Husband and wife team Jim and Jenna Barton of Belvidere have been trying to revitalize Elgin's BMX track since they took over as operators in the fall.
Scoring the upcoming appearance of Donny Robinson, the 2008 BMX Olympic bronze medalist, seems like a great way to do that.
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"We're very excited to announce this," Jenna Barton said. "He'll teach a clinic on July 1 for riders. Basically he'll teach them what an Olympian does. It will be for any age, any proficiency."
The track, built in 1990 and known as The Hill, is the only independently operated portion of the Elgin Sports Complex, which is otherwise managed by the city's parks and recreation department.
About 40 to 50 riders take part in Saturday races throughout the season, which runs April through November, weather permitting. The state championship race in mid-June attracted about 150 riders.
Still, that's a far cry from the crowds of years gone by, Jim Barton said.
"We're trying to get the word out about our track -- and rebuild," he said.
The family's involvement in BMX started with Jim's stepson, Zach, now 21, and later his sons, Noah, 12, and Luke, 9.
At first, Barton said he was "dead set against it," and tried to encourage his boys to get into baseball and football. Noah got his first bike from an uncle, he said.
"Watching him grow through the sport, it grew on me," he said.
These days, the family spends most of its free time at the track, where riders range from little kids to adults in their 60s.
Jim Barton is there most evenings after his job as a material handler at UniCarriers Americas Corporation in Marengo. Jenna Barton does all the office and administrative work, which is "like a full-time job," she said.
The Bartons -- helped by a few volunteer parents -- maintain the 1,300-foot track, from mowing the three-quarter acre site with a push lawn mower, to repairing erosion caused by heavy downpours, they said.
They would love to purchase a new starting gate and replace the current rocky dirt with clay soil, but that would cost thousands of dollars they don't have. Unless some benefactor, or the city of Elgin, steps in, they're a long way away from that, the Bartons said.
"We don't actually get profits in our pocket," Jenna Barton said. "Anything that the track makes, right now we have to turn around and put it into the track. I can't even give myself a gas allowance."
Elgin Recreation & Facilities Superintendent Maria Cumpata said staff members help out if there are "major issues," but there are no funds to contribute to the BMX track.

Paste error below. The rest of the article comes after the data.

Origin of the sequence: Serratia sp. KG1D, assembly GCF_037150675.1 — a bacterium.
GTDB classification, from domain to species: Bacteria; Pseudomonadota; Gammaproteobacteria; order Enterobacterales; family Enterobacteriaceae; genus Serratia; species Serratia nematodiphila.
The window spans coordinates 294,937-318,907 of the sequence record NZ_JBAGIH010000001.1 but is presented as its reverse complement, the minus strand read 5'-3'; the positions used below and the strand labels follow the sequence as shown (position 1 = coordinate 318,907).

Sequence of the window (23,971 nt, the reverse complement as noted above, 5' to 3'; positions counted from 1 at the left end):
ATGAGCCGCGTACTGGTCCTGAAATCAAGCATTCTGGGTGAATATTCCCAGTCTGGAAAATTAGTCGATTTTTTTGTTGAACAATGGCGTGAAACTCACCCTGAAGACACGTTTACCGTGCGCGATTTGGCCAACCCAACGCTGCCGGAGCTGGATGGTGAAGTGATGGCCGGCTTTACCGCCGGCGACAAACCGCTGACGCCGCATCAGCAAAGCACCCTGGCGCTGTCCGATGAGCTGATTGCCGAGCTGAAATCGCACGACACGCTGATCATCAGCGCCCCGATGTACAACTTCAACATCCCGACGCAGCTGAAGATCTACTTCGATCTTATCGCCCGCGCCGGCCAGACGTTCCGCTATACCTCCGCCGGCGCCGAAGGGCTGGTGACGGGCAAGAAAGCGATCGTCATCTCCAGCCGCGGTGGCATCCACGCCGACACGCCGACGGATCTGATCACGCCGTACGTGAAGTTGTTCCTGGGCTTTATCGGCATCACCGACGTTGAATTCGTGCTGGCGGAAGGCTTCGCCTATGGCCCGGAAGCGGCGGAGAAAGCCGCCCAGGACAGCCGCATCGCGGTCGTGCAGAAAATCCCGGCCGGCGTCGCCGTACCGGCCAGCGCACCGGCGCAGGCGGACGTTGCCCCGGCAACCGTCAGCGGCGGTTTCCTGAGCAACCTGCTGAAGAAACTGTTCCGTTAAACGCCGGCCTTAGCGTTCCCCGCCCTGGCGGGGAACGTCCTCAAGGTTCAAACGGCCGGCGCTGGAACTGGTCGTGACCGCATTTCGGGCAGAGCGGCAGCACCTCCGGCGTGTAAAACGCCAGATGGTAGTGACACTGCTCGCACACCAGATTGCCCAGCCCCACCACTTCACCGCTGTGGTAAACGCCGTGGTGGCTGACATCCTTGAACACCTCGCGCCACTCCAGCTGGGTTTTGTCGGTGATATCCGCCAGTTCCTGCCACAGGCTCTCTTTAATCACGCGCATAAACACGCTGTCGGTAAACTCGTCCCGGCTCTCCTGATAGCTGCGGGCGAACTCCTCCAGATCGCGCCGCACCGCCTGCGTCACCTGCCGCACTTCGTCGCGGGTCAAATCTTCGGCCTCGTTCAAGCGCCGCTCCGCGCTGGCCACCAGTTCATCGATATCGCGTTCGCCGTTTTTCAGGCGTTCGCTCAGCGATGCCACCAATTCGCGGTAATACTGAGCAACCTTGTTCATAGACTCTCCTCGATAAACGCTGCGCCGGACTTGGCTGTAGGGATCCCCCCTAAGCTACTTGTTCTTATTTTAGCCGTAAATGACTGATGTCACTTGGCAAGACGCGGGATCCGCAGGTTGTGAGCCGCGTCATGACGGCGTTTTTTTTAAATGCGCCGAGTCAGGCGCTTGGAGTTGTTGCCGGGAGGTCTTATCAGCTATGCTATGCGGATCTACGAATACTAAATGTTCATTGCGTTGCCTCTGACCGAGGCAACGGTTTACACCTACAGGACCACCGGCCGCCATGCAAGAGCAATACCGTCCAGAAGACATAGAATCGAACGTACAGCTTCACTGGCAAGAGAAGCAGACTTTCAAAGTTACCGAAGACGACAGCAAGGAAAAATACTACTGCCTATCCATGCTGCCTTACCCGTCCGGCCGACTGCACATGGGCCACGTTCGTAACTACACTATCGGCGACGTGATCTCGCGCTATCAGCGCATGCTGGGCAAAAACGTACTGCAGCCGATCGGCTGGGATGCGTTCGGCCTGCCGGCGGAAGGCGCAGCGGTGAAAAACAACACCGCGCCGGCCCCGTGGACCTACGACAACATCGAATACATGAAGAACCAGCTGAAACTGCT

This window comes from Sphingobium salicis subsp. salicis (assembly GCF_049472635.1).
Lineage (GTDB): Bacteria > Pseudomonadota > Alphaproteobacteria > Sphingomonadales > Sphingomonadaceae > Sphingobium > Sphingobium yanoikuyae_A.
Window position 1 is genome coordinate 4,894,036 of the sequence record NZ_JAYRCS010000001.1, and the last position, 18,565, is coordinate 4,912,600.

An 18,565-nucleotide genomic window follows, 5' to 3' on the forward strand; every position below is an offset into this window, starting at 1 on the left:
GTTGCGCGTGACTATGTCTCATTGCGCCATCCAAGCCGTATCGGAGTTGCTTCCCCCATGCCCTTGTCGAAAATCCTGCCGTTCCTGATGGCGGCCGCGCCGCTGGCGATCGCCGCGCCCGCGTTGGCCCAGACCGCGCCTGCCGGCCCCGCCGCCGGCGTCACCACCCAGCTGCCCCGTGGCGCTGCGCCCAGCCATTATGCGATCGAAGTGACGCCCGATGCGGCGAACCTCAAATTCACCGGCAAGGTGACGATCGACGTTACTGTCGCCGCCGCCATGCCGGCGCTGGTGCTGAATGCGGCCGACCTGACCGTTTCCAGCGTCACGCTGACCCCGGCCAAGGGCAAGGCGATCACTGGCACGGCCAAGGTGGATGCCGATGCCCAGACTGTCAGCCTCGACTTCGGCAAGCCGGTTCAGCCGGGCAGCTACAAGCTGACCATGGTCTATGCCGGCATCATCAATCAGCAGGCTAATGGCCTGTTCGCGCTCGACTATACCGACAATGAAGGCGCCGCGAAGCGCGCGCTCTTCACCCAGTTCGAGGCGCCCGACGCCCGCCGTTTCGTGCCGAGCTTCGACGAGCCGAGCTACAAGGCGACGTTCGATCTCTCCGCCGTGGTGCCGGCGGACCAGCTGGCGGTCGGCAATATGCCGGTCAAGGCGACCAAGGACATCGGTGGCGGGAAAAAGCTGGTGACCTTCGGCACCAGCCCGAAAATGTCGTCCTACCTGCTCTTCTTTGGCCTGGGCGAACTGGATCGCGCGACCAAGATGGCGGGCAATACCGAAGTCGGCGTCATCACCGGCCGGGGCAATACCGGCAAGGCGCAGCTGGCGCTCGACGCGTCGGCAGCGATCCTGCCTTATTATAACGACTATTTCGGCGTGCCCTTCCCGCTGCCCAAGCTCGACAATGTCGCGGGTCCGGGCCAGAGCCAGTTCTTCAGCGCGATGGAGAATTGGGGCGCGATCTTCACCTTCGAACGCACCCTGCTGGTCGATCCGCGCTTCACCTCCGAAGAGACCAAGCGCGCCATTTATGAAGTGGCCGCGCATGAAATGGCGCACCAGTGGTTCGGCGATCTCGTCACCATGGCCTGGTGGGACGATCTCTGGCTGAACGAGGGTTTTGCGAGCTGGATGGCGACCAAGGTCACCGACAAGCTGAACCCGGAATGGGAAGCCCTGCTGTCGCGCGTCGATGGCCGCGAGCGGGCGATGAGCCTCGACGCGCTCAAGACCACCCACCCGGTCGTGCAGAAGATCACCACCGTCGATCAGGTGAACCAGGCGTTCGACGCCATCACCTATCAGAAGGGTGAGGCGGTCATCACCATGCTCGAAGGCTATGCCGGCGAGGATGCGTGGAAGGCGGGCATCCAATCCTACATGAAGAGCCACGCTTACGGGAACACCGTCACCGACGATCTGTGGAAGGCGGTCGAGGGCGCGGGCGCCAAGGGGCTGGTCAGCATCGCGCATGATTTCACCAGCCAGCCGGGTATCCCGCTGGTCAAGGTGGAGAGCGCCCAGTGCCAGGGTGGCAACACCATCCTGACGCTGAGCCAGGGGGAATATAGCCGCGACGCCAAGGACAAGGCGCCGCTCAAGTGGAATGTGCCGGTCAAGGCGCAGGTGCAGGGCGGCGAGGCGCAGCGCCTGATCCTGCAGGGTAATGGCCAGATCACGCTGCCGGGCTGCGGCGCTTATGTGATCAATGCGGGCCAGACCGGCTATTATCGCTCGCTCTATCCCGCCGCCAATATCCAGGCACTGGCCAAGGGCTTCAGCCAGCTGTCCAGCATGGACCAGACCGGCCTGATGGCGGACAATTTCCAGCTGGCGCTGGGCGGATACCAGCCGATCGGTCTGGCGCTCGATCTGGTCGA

"We allow them to use the property, we provide water and electricity to the site, but they basically maintain the track and maintain the area around the track," she said.
The city leases the track to the operators at no cost, but requires them to pay $2,500 -- to be used for youth scholarships -- from the proceeds of a yearly fundraiser race, scheduled Aug. 23.
A new five-year lease is expected to be up for consideration by the Elgin City Council sometime soon.
"We don't want to see the track fail," Cumpata said. "It's a unique amenity for Elgin and it's a great family activity."
Jason Lewellyn, whose 11-year-old son Kurtis is a rider, said he's been trying to reach out to local businesses and organizations to find more sponsors for the track.
"It's a sport that keeps the kids so busy," he said. "It warms my heart that my son does something he loves to do."
The Bartons are working hard to make the track better, Lewellyn said.
"They are really family oriented. They deserve a really great chance to do something."
BMX pro rider Olajuwon Davis of St. Charles agreed. "It's the lack of manpower; it's just a family thing," he said.
The Elgin track is downhill, which is uncommon, Davis said.
"It's kind of like a roller coaster," he said. "It's really, really fast."
The Hill is longer and has bigger jumps than most tracks, said 2013 track champion Ricky Terlecki, 12, of Algonquin.
"I just enjoy riding my bike," he said. "It's a real fun sport, you meet really good people out here."
Adding to their financial constraints, the Bartons said, is when teenagers, later caught by Elgin police, stole trophies and bike helmets in May.
The Bartons also are working on paying debts left behind by the previous track operator with sanctioning body USA BMX, they said.
USA BMX senior track director Brad Hallin said the organization is working with the Bartons to get them current on payments.
"There aren't that many downhill BMX tracks any longer, so I think that certainly works to their advantage," Hallin said of the Bartons' prospects for success.
Other tracks across the country have fallen victim to urban sprawl, he said.
"It is always great to see a program that the city has left in their original location for so many years," he said. "It means that there is a great deal of BMX history at that track. Lots of riders have come up through the ranks starting at The Hill."
The July 1 clinic by Robinson costs $50. Regular practice is $5 per day, and races start at $8 on weeknights and $12 on weekends. Additionally, there is a $60 per rider annual fee to USA BMX.
For more information, call (224) 489-1893 or visit the The Hill BMX's Facebook page at facebook.com/pages/the-Hill-BMX/276740132920.